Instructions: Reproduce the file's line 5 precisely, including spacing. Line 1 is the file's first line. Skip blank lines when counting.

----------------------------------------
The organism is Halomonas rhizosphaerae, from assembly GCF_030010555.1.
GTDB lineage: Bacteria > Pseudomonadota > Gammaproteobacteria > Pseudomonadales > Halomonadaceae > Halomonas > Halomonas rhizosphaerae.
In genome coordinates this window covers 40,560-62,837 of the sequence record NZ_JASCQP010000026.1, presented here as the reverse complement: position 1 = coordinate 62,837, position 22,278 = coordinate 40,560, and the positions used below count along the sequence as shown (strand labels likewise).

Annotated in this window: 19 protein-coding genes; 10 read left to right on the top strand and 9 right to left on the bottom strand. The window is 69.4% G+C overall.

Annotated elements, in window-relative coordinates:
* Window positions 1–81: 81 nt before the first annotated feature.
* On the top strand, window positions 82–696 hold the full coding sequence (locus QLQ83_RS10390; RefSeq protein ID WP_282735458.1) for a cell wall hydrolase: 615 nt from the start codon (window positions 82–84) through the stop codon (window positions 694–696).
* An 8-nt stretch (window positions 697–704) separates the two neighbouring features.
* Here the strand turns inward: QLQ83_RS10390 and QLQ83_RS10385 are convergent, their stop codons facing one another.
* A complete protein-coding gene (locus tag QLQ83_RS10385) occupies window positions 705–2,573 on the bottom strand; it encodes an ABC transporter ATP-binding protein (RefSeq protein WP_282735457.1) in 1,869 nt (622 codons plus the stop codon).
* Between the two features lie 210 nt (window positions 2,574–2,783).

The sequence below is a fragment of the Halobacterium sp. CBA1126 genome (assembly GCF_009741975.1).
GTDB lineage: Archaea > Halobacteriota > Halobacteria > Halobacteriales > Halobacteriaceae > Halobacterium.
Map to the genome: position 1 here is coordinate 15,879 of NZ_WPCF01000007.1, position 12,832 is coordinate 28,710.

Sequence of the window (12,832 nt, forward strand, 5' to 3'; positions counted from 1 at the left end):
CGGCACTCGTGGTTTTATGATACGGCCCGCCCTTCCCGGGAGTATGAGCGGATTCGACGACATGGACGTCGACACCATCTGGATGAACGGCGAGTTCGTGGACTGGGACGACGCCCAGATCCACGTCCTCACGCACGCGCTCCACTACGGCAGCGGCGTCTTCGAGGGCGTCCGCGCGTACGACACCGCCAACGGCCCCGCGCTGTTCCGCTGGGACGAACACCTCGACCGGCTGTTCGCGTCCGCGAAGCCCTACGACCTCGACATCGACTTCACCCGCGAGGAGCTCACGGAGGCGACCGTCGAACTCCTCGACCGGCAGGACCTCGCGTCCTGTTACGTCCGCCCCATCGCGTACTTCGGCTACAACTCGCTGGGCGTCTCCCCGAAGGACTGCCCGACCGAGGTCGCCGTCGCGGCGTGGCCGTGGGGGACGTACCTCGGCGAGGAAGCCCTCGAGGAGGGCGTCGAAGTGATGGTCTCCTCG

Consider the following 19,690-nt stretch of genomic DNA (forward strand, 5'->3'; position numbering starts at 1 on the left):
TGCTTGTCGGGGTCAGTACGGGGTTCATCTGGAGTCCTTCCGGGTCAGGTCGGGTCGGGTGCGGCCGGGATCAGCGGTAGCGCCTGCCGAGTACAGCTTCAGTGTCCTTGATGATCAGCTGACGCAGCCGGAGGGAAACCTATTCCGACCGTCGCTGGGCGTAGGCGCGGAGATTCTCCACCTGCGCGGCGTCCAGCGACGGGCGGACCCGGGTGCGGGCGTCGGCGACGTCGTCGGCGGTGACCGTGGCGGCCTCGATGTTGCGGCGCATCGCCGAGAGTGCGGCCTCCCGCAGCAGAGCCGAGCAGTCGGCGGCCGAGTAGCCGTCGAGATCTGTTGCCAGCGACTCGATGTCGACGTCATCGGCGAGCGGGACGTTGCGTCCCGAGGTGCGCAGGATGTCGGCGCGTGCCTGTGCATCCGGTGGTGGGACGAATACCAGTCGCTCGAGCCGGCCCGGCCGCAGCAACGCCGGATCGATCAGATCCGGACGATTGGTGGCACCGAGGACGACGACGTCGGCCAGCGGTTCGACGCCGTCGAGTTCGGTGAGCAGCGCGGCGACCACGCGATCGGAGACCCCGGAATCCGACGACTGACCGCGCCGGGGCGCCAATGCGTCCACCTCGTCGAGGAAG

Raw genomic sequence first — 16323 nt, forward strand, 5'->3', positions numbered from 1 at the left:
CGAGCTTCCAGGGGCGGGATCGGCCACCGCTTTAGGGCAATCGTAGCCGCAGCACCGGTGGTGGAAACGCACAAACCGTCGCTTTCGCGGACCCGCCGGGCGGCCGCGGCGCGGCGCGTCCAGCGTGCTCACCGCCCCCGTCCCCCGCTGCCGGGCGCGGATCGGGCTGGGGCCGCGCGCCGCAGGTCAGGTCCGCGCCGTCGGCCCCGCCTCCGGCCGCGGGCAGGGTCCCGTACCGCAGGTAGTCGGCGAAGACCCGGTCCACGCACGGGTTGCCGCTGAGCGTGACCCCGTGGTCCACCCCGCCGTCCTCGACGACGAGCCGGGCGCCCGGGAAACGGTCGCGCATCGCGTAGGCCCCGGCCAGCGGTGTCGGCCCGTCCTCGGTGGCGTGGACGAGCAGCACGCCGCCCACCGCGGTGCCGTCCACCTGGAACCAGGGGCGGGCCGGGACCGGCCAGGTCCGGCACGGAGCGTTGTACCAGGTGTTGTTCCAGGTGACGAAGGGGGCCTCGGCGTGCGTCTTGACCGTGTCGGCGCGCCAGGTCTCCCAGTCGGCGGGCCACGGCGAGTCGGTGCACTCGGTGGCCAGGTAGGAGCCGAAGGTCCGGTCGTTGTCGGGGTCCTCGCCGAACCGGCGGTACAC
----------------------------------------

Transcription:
Annotated elements, in window-relative coordinates: